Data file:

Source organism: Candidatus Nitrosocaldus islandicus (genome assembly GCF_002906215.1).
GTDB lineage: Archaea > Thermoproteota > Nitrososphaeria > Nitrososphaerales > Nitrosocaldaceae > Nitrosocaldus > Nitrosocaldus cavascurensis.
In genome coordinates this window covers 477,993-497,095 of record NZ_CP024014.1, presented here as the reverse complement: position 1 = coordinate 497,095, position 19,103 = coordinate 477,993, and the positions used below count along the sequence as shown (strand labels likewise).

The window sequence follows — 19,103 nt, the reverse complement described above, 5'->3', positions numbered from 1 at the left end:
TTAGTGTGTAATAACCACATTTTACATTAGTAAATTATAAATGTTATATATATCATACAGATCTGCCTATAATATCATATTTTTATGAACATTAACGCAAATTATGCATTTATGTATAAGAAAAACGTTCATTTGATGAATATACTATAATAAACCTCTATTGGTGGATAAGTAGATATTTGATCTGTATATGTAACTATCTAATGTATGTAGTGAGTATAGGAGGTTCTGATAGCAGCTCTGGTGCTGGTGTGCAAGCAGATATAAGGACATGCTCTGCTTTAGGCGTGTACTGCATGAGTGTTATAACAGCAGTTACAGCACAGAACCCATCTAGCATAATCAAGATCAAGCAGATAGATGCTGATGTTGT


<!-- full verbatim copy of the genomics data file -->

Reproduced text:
Source organism: Candidatus Nitrosocaldus islandicus (genome assembly GCF_002906215.1).
GTDB lineage: Archaea > Thermoproteota > Nitrososphaeria > Nitrososphaerales > Nitrosocaldaceae > Nitrosocaldus > Nitrosocaldus cavascurensis.
In genome coordinates this window covers 477,993-497,095 of record NZ_CP024014.1, presented here as the reverse complement: position 1 = coordinate 497,095, position 19,103 = coordinate 477,993, and the positions used below count along the sequence as shown (strand labels likewise).

The window sequence follows — 19,103 nt, the reverse complement described above, 5'->3', positions numbered from 1 at the left end:
TTAGTGTGTAATAACCACATTTTACATTAGTAAATTATAAATGTTATATATATCATACAGATCTGCCTATAATATCATATTTTTATGAACATTAACGCAAATTATGCATTTATGTATAAGAAAAACGTTCATTTGATGAATATACTATAATAAACCTCTATTGGTGGATAAGTAGATATTTGATCTGTATATGTAACTATCTAATGTATGTAGTGAGTATAGGAGGTTCTGATAGCAGCTCTGGTGCTGGTGTGCAAGCAGATATAAGGACATGCTCTGCTTTAGGCGTGTACTGCATGAGTGTTATAACAGCAGTTACAGCACAGAACCCATCTAGCATAATCAAGATCAAGCAGATAGATGCTGATGTTGT